In what’s probably exciting news for marketers (and so-so news to the commonplace user), Facebook has this month been playing with new ways to share videos in a person’s News Feed — and that includes video advertisements.

Announced mid-December, Facebook’s new video viewing strategy involves allowing viewers to preview content without needing to click on anything (or load the entire video to just catch a glimpse of what it’s about).

You know how videos tend to use a screenshot as their “cover art,” often a random picture that barely gives a sense of what the video will be about or its quality? And that image, along with the video’s title and perhaps a brief tag line, was the only way to attract a click? Well why not use moving art to speak for the product instead? It is, after all, video, and should thus break free of the frozen, flat allure of a still photo. That’s so 2012.

So how it works now, in theory, is that when a person is scrolling down through their News Feed, they’ll come across a video ad — and as soon as it appears on the screen, it will begin to play. The video will only play for a few seconds, and plays silently (which is especially important if you just want to browse Facebook on-the-go without silencing your app every time). This way, developers say, the audience will be more intrigued and somewhat invested. Then they can go ahead and click the video per usual to watch it play fully (and with sound).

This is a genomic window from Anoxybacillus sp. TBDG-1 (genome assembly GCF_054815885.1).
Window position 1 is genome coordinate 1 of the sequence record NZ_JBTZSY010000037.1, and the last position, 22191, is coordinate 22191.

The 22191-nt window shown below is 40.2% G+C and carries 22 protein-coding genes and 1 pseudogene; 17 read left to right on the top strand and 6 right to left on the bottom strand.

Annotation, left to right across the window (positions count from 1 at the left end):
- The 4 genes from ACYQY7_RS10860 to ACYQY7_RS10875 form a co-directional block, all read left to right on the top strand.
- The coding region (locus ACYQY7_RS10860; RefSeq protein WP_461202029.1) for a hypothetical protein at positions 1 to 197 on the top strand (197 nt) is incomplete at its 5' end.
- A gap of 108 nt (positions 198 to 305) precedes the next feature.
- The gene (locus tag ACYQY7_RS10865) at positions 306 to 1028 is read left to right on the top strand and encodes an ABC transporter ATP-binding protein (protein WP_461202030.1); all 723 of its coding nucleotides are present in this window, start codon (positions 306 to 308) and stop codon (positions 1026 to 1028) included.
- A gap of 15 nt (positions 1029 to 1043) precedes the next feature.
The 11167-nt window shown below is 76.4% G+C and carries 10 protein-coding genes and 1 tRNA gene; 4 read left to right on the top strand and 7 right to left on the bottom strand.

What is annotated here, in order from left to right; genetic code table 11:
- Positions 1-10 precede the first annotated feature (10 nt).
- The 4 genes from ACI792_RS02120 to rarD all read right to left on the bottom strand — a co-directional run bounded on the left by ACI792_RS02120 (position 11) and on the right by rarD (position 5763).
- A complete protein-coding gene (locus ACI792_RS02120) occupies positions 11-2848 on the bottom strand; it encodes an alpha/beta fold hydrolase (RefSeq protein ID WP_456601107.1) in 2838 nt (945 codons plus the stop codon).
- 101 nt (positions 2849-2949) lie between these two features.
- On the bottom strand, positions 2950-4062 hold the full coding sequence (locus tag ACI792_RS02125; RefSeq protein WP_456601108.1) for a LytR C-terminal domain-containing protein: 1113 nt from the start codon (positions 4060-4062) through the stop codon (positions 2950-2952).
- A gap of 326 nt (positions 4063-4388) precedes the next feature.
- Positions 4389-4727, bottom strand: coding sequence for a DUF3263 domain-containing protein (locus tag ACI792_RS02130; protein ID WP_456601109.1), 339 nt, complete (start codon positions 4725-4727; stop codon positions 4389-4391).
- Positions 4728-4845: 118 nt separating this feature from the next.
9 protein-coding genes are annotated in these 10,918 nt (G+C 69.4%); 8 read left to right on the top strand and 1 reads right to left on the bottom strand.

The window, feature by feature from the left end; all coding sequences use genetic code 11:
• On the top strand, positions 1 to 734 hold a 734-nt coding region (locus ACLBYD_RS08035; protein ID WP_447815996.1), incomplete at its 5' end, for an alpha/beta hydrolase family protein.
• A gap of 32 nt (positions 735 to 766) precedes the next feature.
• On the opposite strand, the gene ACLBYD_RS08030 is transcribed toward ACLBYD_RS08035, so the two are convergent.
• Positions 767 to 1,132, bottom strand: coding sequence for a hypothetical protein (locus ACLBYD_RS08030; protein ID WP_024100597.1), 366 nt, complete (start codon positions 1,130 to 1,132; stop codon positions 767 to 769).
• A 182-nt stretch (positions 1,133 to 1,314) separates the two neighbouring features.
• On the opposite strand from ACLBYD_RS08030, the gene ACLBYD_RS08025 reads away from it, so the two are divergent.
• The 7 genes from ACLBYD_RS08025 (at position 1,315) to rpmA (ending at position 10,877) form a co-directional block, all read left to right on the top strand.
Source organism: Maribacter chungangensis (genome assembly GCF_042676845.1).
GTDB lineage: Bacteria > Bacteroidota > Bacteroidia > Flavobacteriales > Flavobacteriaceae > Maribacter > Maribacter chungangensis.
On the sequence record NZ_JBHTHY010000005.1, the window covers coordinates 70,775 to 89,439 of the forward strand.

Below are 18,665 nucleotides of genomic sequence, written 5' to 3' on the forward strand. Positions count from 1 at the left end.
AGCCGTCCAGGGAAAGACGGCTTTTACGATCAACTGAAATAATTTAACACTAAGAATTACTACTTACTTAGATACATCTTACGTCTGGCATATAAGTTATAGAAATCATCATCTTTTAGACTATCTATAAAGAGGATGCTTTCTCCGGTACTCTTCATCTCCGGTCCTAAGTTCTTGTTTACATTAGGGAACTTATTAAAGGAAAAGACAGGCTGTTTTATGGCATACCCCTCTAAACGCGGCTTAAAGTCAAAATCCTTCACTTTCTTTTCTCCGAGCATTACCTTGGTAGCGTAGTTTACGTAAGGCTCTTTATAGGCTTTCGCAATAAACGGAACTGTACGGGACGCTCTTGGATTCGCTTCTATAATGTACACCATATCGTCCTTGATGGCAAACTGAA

Presently, this new strategy is still in a trial mode. However, Facebook claims that video playback and user interaction with video has increased 10% since the social media company began tinkering with new video engagement in the News Feed back in September.